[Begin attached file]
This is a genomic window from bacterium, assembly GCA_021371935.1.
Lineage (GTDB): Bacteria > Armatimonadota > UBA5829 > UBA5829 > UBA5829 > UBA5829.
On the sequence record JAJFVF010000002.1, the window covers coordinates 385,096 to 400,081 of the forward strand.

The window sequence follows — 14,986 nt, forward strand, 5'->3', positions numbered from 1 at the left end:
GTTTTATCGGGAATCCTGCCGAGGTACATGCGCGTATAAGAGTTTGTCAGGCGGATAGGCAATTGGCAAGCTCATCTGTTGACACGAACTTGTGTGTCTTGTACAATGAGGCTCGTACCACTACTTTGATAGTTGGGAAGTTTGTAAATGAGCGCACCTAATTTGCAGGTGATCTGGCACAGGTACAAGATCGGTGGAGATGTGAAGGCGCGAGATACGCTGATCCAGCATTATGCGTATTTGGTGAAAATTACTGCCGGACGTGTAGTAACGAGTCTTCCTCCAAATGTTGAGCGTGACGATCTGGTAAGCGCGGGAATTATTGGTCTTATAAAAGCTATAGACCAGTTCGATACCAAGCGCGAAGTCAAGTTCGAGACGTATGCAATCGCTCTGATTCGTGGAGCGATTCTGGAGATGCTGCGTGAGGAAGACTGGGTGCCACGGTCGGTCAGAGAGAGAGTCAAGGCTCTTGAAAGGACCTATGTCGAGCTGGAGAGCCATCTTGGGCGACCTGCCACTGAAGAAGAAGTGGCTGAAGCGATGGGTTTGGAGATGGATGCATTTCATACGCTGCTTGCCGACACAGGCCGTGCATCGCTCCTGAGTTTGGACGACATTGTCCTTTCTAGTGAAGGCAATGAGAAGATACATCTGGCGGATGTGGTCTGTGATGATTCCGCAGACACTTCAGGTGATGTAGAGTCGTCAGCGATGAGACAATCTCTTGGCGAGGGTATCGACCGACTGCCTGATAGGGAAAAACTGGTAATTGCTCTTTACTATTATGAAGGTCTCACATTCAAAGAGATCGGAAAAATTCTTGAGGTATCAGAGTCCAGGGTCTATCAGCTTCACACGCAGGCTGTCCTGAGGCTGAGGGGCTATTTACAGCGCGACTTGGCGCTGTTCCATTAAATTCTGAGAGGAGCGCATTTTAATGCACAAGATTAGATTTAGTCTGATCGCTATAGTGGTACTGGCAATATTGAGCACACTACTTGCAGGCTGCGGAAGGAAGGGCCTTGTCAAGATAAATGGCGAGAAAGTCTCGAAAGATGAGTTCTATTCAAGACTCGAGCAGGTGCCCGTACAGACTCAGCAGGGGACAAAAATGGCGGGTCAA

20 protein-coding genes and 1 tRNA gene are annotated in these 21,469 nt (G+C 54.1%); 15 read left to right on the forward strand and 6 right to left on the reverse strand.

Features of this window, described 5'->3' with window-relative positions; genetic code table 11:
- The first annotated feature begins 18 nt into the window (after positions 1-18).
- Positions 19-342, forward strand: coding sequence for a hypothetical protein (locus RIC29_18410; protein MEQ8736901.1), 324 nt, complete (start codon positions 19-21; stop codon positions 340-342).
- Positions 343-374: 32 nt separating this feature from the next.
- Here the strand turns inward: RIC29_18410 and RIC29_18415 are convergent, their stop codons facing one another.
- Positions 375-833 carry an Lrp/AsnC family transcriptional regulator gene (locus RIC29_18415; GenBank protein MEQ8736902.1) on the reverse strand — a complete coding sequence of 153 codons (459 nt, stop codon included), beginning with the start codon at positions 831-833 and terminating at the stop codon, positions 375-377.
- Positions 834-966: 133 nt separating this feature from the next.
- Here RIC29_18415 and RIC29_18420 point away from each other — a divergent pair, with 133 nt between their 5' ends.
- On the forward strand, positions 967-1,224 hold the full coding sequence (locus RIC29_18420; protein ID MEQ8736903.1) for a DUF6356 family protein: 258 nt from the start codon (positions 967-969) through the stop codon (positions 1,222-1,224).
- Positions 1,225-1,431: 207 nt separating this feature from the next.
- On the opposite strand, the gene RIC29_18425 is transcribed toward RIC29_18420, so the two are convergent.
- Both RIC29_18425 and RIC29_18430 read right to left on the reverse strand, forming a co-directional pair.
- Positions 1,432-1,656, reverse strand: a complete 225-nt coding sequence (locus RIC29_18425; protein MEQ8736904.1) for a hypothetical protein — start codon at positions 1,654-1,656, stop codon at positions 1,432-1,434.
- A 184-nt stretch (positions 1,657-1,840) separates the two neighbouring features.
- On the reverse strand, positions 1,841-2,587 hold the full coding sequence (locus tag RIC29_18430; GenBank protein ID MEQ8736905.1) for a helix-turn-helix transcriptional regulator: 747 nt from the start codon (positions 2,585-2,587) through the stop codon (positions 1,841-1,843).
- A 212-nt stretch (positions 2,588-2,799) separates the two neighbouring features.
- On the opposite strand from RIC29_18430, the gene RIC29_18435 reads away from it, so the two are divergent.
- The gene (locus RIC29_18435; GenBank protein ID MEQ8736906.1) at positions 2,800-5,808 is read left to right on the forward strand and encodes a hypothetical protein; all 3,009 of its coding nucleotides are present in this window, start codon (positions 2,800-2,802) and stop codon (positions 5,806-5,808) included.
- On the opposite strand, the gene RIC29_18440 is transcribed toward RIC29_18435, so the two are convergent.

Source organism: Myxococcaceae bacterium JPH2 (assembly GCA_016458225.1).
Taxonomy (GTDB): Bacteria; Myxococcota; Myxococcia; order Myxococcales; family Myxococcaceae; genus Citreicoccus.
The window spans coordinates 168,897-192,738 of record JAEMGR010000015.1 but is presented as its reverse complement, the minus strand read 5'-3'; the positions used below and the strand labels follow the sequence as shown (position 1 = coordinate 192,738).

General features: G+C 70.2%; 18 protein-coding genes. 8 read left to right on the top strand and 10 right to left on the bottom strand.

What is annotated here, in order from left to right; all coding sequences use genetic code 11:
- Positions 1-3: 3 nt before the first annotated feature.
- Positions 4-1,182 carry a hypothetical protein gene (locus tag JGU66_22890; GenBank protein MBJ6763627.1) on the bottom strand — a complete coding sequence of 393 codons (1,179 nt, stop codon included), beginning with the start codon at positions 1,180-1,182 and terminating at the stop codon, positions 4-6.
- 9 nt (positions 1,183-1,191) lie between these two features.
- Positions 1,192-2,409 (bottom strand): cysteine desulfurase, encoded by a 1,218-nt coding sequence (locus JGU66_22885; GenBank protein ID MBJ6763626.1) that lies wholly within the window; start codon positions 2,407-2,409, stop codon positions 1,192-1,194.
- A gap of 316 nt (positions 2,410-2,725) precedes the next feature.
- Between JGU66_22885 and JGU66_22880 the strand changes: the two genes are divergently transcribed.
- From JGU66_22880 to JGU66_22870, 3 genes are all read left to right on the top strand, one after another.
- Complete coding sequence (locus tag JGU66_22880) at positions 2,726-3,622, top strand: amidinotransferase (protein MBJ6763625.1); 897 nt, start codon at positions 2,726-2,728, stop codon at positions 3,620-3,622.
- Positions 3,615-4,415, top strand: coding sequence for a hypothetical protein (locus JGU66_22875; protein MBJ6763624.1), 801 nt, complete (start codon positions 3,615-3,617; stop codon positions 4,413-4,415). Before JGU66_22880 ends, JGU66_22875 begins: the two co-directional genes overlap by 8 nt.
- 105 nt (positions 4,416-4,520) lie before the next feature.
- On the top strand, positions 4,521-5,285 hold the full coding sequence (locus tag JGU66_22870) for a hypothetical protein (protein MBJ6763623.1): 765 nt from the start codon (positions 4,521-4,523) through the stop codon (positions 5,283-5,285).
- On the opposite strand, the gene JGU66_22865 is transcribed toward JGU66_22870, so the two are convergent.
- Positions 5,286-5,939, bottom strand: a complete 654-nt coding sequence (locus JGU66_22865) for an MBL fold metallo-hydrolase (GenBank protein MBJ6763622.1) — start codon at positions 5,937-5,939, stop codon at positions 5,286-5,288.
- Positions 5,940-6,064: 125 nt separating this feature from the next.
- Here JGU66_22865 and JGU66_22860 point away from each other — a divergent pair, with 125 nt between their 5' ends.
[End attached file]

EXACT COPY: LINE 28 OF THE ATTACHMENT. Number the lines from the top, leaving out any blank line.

The window spans coordinates 168,897-192,738 of record JAEMGR010000015.1 but is presented as its reverse complement, the minus strand read 5'-3'; the positions used below and the strand labels follow the sequence as shown (position 1 = coordinate 192,738).